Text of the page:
Wednesday, May 10, 2006

To Kraków through Częstochowa and Oświęcim

We left for Kraków this morning. Most of the way down you see only big fields, isolated bales of hay, and steeples randomly peeping out from tree clusters. I spent a third of the ride reading, a third staring out the window imagining the stories of the people living in these little villages, and another third practicing that wonderful Polish tongue twister from the beginning of Brzechawa's poem:

W Szczebrzeszynie chrząszcz brzmi w trzcinie.

("In the town of Szczebrzeszynie a beetle buzzes in the reed.", in English this might be approximated "f shtchebzheshinye hshonshtch bzhmi f tshtsinye") On our way to Kraków, we had two places to stop: Częstochowa, and Oświęcim.

Częstochowa seems like a quaint city, but I can't be sure — we only stopped to see Jasna Góra, the monastery housing the famous Black Madonna. Częstochowa is called the "holiest city in Poland" due to this icon, which was supposedly painted by the apostle Luke. Plenty of pilgrims come to visit, sometimes climbing the hill on their hands and knees. Fortunately, we bypassed that part and took the bus straight to the parking lot. The monastery is really beautiful, tiles, brick and cement on the outside, and grand ornamentation on the inside. Some of the walls still bear the marks of various attacks on the monastery (which the monks, and the "miraculous powers" of the icon have successfully defended against time after time). Walking around inside one of the cathedrals, the first thing to grab my attention was a painting of a very modern looking man — in what appeared to be his pajamas, holding a wooden rosary and looking upwards towards a bright light. It seemed rather odd, so I wrote his name down for later: Maximilian Kolbe.

After being led through various hallways and corridors, we were about to enter the main room where the Black Madonna was kept. As we entered, you could hear the chants of an unidentifiable choir — I didn't notice a director, just people singing. Then there were all the children in dresses and suits for first communion. That's when I realized we entered from the front — the icon was behind us. I didn't have any divine revelations or miraculous healings, but it is a pretty painting.

The sister showing us around took us through a few more rooms, then upstairs to the treasury. That's where I learned to read the "no cameras" signs more carefully (the armed guard kept his eye on me the rest of the time). The monastery has a surprising amount of unique jewelry and other valuables... one piece in specific stuck with me: Jesus on the cross, with a skull and crossbones at his feet. Only recently did I learn that this is a reference to the tradition that Jesus was crucified on the site of Adam's tomb, and not simply symbolic of Christ's victory over sin.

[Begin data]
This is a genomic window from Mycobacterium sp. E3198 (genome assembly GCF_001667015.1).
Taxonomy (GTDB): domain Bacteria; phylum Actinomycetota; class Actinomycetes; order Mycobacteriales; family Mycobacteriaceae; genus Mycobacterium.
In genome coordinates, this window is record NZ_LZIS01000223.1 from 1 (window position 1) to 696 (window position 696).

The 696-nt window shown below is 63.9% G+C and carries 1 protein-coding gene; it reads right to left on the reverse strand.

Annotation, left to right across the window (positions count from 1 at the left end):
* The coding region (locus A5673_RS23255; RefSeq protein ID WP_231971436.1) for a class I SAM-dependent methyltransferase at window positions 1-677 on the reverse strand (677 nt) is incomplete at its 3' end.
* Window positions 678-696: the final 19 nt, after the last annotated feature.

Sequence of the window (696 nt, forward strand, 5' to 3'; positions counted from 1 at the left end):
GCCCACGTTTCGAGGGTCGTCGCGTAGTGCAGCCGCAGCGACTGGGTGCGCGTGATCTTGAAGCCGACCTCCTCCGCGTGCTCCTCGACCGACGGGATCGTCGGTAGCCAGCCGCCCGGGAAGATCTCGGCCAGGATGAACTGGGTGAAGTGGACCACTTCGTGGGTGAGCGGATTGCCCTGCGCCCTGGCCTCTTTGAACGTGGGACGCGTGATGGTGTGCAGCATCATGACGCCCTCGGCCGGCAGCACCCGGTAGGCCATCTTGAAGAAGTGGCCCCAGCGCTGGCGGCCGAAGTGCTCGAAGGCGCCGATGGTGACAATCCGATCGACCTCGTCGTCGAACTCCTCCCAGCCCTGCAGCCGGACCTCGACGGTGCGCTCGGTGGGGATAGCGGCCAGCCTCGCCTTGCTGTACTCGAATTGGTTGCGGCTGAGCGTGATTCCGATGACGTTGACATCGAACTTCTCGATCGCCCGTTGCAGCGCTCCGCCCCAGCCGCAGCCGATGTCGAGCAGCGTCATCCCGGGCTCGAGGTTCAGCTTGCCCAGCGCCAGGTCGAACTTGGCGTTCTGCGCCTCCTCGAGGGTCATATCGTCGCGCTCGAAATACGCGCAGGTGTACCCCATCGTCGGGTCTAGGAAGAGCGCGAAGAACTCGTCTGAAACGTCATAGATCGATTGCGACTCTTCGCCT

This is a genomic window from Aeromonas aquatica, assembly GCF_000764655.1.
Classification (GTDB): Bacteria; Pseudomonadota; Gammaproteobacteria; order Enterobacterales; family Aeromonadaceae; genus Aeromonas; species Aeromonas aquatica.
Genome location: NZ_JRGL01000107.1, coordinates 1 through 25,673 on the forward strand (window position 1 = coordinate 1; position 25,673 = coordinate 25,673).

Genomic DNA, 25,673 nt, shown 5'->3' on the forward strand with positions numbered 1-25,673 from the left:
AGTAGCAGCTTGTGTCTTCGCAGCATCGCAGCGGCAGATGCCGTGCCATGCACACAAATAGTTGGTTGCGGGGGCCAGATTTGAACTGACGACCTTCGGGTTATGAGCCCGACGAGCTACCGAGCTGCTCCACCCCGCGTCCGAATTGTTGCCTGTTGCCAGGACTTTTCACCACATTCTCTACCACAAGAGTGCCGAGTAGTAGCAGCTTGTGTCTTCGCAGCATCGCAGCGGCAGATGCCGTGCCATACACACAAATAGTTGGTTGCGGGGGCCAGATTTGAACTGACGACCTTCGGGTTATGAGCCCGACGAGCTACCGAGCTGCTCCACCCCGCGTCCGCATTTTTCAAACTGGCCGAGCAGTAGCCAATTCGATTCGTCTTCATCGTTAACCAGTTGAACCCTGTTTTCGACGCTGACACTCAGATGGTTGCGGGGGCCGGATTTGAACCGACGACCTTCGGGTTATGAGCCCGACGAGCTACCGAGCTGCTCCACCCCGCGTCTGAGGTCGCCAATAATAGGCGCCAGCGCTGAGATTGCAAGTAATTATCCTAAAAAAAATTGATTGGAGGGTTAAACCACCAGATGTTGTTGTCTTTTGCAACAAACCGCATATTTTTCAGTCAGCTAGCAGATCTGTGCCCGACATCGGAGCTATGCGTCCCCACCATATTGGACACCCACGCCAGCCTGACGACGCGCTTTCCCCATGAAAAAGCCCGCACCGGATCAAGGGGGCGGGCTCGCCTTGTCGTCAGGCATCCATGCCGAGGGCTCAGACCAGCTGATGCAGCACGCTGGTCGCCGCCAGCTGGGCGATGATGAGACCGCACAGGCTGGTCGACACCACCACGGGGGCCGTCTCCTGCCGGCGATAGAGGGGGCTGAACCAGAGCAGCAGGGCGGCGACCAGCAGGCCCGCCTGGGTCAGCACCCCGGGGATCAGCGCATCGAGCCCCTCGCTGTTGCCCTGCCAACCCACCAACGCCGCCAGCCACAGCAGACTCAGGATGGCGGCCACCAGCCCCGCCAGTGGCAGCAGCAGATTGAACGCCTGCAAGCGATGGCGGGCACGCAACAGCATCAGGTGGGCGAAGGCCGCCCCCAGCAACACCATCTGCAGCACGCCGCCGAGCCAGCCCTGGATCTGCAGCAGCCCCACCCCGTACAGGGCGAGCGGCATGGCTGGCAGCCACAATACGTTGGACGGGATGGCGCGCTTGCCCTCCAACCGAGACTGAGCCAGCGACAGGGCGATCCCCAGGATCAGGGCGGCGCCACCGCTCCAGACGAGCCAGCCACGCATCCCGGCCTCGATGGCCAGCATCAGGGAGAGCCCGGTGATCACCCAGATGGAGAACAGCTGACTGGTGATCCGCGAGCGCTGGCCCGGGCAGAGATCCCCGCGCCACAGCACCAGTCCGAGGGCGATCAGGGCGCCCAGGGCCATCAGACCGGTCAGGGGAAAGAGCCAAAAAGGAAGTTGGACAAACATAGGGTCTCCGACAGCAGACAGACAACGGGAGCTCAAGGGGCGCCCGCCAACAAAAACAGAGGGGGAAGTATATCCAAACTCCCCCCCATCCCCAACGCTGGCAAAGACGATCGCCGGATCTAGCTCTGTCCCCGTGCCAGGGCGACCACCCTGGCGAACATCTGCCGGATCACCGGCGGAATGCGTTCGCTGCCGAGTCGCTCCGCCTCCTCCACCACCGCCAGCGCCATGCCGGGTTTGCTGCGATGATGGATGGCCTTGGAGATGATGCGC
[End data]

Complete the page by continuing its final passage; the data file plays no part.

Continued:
Leaving the city, we stopped by a little restaurant on the outskirts. I'm guessing it had a capacity of forty people, and we were the only guests. Great food — the typical starter "salad" (various shredded vegetables), great bread, żurek and some meat and noodles I can't quite remember.

50 km from Kraków is Oświęcim, better known as Auschwitz. Once I noticed the architecture start to change, I stopped taking pictures for the day. What can you say? Walking around Auschwitz, you can still hear the birds chirp... I was reminded of Vonnegut: "Poo-tee-weet". Then Zosima's older brother from The Brother's Karamazov:

" must know that verily each of us is guilty before everyone, for everyone and everything. I do not know how to explain it to you, but I feel it so strongly that it pains me. And how could we have lived before, getting angry, and not knowing anything?"

It's true. I'm simultaneously overwhelmed by anguish for our condition, and joy for the hope of our redemption. And in the midst of the hatred, there is hope: as we walked by the various rooms for different means of death (starvation, suffocation, etc.), our guide stopped at one and told us a story.

Imagine that you are a prisoner here, working day in and day out, surrounded by death. Now, imagine that another prisoner has escaped. In order to keep this from happening, the Nazis execute ten prisoners for every escapee. Now imagine you are amongst a crowd of thousands, while they select their ten prisoners. Then something unexpected happens — a man offers to give up his life in exchange for one of the men that was selected, so he can have a chance at being reunited with his wife and young children. Surprised, the Nazis oblige. Of course, they can't say that they starved him to death, so they write on his death certificate: "Maximilian Kolbe, died from a heart attack."

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